Residents in a remote and mountainous part of Scotland can finally access 4G mobile connectivity after the installation of a local mast.

People who live in Achiltibuie in the Scottish Highlands are reporting “vastly improved” services after the vital digital infrastructure was put in place.

Technology consultancy Farrpoint has published a new study which show how 4G can not only improve the quality of life for communities, but also reduce environmental impact. 

In the report, the consultancy outlined the results of an impact study conducted in relation to the installation of a the mast for the Achiltibuie community on the west coast of Scotland.

This was part of Scotland’s 4G Infill Programme, a Scottish Government investment of £28.75m to deliver 4G in mobile “notspots”.  

Before the mast was installed at Polbain, 77% of residents rated their phone service as poor/very poor with a further 15% saying that coverage was fair but disclosed that they often needed to stand in a specific part of their garden or drive to a nearby layby to receive mobile signal. Only 8% of respondents rated their mobile signal as good at the time. 

Julia Campbell, a local resident and development officer with the local community development company, said: “For many years, a lack of signal and difficulties with connectivity has not only been inconvenient but also created safety issues. Between us and Ullapool is 15 miles of single-track road through remote and mountainous terrain which, until recently, was a mobile black spot.

“If you had an accident or problem there you couldn’t call for help. I have rescued several tourists over the years, marooned by a puncture and faced with the prospect of walking miles to find a signal. Even at home, the phone signal was poor. I have missed various important calls from the GP and the bank, only to receive voice messages 24 hours after they originally called.”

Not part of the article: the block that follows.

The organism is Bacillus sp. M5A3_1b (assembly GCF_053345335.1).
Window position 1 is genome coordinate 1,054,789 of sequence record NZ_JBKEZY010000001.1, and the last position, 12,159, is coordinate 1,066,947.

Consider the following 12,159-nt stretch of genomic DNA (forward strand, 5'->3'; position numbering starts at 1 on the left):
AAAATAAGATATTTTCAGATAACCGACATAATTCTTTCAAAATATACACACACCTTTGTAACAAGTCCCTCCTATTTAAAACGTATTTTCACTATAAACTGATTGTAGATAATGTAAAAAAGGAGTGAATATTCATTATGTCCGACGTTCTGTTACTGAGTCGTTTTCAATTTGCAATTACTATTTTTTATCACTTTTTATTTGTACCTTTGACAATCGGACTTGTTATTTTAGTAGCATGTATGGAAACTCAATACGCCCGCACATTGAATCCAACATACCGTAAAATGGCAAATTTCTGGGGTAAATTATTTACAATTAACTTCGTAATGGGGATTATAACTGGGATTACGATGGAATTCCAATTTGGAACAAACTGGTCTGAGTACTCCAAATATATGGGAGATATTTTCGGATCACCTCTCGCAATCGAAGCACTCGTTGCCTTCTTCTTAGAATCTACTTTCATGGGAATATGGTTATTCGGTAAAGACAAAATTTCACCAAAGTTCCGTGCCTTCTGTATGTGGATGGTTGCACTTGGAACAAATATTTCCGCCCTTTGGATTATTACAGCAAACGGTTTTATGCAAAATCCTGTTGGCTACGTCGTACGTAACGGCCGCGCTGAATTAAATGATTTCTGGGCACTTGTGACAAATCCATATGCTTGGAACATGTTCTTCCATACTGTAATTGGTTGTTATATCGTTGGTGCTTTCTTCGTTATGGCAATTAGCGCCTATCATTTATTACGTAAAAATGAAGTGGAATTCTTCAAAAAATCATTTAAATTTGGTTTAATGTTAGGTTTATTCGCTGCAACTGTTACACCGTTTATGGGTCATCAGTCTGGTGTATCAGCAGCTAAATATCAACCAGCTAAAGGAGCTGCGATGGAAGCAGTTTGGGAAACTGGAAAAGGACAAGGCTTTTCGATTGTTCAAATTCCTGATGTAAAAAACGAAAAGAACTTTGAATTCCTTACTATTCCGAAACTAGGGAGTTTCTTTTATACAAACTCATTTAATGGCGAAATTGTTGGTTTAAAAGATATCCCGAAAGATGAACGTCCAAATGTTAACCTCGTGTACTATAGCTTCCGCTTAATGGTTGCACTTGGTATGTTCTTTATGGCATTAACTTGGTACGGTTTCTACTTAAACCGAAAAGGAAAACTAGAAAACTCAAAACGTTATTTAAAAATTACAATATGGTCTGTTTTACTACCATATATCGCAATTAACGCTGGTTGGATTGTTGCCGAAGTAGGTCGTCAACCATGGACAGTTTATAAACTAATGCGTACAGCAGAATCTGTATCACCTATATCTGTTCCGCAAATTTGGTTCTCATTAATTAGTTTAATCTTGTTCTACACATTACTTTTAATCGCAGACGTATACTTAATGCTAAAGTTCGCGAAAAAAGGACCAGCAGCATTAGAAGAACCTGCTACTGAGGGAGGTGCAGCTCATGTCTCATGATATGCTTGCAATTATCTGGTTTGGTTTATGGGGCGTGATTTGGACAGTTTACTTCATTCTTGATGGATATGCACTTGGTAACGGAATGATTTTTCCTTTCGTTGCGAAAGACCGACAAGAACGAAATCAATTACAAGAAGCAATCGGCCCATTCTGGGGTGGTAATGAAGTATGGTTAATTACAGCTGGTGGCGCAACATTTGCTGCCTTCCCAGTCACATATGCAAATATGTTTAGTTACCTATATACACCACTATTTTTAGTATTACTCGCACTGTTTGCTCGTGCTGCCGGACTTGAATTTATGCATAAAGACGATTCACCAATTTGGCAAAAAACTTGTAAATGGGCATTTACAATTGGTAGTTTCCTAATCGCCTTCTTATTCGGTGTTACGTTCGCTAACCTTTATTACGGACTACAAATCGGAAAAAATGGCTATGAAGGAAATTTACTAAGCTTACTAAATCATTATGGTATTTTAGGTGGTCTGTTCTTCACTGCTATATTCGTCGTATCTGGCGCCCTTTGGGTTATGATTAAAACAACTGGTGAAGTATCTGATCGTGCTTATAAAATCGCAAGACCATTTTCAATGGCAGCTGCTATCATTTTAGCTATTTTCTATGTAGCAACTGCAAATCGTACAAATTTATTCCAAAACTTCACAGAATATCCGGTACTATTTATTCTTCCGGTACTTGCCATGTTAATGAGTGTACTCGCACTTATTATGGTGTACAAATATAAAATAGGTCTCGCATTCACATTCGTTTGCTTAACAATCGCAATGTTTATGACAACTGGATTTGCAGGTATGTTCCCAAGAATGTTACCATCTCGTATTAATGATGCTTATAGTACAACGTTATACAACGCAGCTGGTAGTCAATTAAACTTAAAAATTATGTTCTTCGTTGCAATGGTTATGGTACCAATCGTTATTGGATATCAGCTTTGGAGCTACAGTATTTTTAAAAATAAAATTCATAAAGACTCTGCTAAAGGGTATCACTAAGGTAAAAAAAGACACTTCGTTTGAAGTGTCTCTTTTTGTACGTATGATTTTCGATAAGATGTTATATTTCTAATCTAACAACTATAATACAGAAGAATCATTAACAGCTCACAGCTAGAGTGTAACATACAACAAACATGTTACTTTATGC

Following the installation of the mast, another survey was conducted revealing that 65% of the community now rated their mobile signal as good or satisfactory. Those who reported poor signal dropped to 35% of the community.  

Julia added: “The new mast has made a massive difference. Living in a remote area it’s vital that we can reach the rest of the world via our phones. I’m using mine a lot more now – staying in touch and not feeling as isolated as I did before.” 

In addition to understanding the mobile service improvements in the community, FarrPoint also looked at the return on investment from the installation of the mobile mast. This showed that the financial breakeven point (i.e., the point at which the value of the benefits of the mast equals the cost) occurs in year 15 (in line with government expectations) meaning that the investment in rural mobile connectivity can be both positive for communities and economically viable.

The report also highlights that the environmental breakeven point (i.e., the point at which the emissions saved due to the mast outweigh the carbon cost of its installation) occurs by the end of year 6. 

Dr Andrew Muir, chief executive at FarrPoint, said: “Digital connectivity is often prioritised for those living and working in urban areas. However, having access to a mobile signal is just as important if not more so for those living in rural communities. The Scottish Government’s Scotland 4G Infill Programme has been central to improving mobile connectivity across the country and our study highlights both the increased quality of life that comes from the installation of mobile 4G masts, and the economic and environmental benefits.  

“While the report centres around the impact of just one mast in the west of Scotland, its findings are wider reaching. For public bodies with population in rural areas, I hope that the findings we have outlined can support them in making mobile coverage improvements. We have seen firsthand how this local community has benefitted from this investment, and look forward to seeing these benefits being delivered to other mobile blackspots through similar investments.”